tryhardrep Tue 12-Feb-13 13:03:48

Hormonal I know I shouldn't grin but it's really hard when I see lots of parents stressing about it around me not to be caught up in it

BoneChina right, we get three books a week but they def don't get one to one every day

NaturalBaby Tue 12-Feb-13 13:09:41

Ds is in R in a private school - he was reading by Christmas and has just started doing spelling type exercises where I read a word and he writes it down. 22 in a class, P.E twice a week...
I'm not really sure there's a huge difference at this age but not sure he would be reading and writing so well in a state school by now. I know it gets a lot tougher in Y1 and the school feeds into a senior school that is in the top 50 in the country (top 10 at one point) so our main reason for sending him is that he will be educated to a high enough level to go through to senior level without a huge amount of extra tuition.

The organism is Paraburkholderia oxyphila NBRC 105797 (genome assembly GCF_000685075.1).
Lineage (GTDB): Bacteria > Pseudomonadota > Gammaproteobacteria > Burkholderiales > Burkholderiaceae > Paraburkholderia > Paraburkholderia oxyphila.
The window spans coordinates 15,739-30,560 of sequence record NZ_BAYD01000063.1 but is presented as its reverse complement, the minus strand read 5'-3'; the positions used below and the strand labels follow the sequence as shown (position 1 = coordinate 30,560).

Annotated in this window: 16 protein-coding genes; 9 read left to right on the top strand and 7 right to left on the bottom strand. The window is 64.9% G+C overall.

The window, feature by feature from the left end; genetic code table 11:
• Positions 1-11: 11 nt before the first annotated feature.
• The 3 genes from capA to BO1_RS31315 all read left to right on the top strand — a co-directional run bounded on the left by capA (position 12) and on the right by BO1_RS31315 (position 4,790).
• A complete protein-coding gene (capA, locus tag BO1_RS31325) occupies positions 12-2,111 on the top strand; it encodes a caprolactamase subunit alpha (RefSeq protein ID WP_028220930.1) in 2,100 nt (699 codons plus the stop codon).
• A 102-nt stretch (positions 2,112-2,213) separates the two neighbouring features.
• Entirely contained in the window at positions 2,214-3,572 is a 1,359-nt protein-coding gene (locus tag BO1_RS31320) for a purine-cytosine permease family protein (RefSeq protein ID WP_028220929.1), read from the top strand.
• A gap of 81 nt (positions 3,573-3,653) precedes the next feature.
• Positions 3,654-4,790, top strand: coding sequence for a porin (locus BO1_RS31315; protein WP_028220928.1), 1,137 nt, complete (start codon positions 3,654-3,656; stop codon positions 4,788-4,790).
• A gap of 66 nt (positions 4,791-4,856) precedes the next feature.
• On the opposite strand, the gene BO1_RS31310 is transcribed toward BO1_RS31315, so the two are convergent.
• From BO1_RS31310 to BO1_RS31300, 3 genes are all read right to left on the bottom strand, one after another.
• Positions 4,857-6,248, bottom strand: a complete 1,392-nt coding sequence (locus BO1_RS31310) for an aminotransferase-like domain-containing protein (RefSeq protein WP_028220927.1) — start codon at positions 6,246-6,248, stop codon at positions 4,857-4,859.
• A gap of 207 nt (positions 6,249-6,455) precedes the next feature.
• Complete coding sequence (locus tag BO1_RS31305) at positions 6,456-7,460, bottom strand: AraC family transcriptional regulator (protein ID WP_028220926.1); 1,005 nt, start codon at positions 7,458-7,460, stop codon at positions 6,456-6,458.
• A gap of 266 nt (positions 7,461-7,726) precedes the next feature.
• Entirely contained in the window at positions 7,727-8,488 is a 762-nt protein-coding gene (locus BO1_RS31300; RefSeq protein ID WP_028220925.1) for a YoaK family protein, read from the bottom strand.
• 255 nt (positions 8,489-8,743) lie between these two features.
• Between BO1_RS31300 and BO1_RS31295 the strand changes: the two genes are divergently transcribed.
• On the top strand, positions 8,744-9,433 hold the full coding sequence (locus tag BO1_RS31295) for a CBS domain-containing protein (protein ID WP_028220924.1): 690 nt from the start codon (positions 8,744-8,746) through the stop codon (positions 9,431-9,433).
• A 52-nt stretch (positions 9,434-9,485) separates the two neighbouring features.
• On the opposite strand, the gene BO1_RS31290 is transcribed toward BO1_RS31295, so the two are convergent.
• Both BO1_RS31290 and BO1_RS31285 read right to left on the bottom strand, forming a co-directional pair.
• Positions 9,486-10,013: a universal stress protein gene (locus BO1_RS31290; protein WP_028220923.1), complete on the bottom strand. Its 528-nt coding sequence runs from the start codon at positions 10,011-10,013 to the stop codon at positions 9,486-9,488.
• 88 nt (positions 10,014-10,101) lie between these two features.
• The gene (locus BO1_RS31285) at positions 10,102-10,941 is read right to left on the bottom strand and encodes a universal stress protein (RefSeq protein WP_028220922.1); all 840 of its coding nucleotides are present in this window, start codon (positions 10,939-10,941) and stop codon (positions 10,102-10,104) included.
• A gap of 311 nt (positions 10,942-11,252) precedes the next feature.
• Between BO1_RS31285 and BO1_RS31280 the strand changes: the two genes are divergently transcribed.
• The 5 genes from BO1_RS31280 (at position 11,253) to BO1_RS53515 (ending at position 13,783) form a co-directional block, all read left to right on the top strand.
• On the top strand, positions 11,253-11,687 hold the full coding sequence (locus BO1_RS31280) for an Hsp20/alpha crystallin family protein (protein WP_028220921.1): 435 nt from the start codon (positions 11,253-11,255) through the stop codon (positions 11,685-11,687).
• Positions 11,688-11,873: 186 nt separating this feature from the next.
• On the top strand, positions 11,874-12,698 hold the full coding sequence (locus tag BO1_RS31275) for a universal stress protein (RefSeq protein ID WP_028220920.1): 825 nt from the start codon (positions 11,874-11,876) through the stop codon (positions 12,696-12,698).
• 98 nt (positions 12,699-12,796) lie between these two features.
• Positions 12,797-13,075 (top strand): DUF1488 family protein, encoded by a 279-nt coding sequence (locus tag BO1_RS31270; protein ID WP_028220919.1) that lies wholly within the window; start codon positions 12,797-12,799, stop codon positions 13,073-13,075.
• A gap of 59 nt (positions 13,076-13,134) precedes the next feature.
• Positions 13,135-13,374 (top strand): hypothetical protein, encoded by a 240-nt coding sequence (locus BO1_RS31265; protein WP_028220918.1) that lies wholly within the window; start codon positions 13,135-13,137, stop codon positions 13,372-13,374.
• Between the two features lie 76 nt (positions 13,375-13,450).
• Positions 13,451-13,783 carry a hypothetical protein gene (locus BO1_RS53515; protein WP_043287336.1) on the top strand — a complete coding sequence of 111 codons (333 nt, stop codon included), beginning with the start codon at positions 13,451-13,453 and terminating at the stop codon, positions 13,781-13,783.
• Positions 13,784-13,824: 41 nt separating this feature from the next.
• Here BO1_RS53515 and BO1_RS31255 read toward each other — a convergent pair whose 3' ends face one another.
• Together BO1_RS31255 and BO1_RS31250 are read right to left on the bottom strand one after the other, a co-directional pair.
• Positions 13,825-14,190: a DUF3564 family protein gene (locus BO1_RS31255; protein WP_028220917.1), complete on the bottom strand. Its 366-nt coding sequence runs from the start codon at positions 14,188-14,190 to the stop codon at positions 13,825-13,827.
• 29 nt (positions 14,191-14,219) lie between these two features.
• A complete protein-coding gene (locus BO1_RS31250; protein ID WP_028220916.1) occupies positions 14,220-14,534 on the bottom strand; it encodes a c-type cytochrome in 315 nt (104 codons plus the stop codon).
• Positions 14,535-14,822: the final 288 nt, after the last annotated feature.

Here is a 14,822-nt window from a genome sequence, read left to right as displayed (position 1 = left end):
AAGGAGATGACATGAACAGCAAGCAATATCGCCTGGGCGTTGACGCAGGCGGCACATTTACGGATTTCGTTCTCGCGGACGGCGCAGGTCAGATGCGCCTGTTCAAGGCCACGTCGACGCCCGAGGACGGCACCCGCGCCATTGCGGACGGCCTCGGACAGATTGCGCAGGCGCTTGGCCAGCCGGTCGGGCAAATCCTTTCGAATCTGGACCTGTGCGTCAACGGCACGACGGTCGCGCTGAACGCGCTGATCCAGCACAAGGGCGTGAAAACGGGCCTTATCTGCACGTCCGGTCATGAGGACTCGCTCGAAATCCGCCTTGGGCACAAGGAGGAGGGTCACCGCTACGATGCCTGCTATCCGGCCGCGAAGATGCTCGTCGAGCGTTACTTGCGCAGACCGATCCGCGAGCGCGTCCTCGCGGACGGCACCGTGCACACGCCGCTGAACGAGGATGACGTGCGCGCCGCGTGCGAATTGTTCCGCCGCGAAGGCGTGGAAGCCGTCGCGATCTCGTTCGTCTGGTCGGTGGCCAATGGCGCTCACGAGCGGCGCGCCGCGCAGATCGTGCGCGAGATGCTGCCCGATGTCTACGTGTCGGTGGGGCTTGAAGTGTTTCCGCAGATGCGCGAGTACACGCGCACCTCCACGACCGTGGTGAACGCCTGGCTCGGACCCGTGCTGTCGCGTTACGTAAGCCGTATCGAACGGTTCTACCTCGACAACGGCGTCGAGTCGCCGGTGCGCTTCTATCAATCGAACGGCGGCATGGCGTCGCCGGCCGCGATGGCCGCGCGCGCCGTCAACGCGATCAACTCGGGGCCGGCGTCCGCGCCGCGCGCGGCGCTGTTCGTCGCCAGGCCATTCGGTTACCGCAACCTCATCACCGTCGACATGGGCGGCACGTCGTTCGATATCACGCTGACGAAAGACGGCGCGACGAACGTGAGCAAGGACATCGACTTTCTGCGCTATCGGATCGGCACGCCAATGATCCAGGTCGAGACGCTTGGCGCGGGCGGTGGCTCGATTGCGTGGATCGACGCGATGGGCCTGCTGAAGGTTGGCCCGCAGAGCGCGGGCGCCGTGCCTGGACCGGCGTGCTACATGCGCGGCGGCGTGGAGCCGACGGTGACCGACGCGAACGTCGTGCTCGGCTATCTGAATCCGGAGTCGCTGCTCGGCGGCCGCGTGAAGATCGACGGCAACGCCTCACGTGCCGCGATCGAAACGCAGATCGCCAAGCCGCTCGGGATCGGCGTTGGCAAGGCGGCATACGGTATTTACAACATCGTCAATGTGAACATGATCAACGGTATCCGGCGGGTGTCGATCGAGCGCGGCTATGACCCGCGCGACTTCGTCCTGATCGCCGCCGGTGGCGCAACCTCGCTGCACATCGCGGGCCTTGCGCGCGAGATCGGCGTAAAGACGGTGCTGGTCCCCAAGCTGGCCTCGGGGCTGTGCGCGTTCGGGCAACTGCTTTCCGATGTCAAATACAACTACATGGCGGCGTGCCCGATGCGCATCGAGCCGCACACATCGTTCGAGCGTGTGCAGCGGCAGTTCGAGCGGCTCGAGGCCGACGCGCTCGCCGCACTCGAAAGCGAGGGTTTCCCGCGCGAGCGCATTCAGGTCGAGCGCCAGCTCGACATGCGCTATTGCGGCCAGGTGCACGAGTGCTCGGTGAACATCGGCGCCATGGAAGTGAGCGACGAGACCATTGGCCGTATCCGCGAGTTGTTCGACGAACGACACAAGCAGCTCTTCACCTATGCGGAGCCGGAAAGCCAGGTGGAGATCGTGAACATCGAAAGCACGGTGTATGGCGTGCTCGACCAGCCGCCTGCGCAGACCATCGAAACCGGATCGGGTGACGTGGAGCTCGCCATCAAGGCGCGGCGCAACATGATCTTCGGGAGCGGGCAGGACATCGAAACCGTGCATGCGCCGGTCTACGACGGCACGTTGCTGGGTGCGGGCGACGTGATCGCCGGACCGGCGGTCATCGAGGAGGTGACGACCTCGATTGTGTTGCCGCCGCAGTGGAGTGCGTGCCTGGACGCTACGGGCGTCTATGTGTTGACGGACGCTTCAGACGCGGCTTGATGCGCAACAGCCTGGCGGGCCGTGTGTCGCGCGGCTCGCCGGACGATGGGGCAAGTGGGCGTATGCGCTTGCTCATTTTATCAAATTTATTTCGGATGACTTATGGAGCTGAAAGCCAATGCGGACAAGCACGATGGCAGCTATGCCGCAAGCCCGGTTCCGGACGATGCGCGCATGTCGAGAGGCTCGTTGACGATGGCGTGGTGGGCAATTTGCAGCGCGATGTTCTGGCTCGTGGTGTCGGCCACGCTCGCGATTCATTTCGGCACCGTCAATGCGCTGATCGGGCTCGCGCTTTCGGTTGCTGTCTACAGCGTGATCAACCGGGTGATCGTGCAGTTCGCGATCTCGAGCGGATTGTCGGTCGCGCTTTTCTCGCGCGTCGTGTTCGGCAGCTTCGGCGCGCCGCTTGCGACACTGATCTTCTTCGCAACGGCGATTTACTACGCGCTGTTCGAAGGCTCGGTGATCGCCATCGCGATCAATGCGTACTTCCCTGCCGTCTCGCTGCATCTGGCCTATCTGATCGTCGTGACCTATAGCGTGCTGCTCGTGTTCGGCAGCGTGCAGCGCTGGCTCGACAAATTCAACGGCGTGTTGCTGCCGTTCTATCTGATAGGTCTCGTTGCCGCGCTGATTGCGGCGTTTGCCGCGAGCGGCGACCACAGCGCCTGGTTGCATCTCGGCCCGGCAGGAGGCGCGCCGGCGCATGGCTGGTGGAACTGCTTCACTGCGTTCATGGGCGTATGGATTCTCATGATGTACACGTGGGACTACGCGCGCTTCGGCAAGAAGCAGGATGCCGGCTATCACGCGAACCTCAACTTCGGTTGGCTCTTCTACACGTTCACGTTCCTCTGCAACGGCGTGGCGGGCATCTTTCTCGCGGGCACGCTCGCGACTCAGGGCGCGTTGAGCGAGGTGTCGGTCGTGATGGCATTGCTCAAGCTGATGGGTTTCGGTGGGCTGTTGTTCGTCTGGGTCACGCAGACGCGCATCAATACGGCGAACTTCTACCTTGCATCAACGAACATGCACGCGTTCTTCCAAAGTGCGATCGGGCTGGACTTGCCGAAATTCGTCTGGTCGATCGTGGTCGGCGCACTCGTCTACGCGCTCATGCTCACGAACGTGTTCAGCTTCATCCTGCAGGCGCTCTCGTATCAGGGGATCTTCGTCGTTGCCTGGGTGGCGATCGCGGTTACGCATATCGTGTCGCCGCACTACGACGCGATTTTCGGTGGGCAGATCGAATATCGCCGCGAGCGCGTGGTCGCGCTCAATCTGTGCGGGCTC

tryhardrep Tue 12-Feb-13 13:12:14

thanks natural

Primrose123 Tue 12-Feb-13 13:18:19

My DCs aren't in reception, but went to a state primary, and then a local private secondary school (and we are nowhere near London so I don't know if our private school is like the ones in London or not!).

The state primary they went to was a good school in a nice area, not an affluent area, but a nice place to live. The school was quite small, about 20-30 pupils per academic year. They enjoyed school, but were not overworked and had time for Brownies, ballet, swimming, piano lessons, and friends over to play.

Both my DCs now go to a local private secondary school. We were worried when they started that they would be academically behind the children who went to the prep school, but this wasn't the case at all. They are both doing well and are towards the top end of the class.

We didn't want them to travel a long distance to school while they were in primary school, and now feel that the primary gave them an excellent start.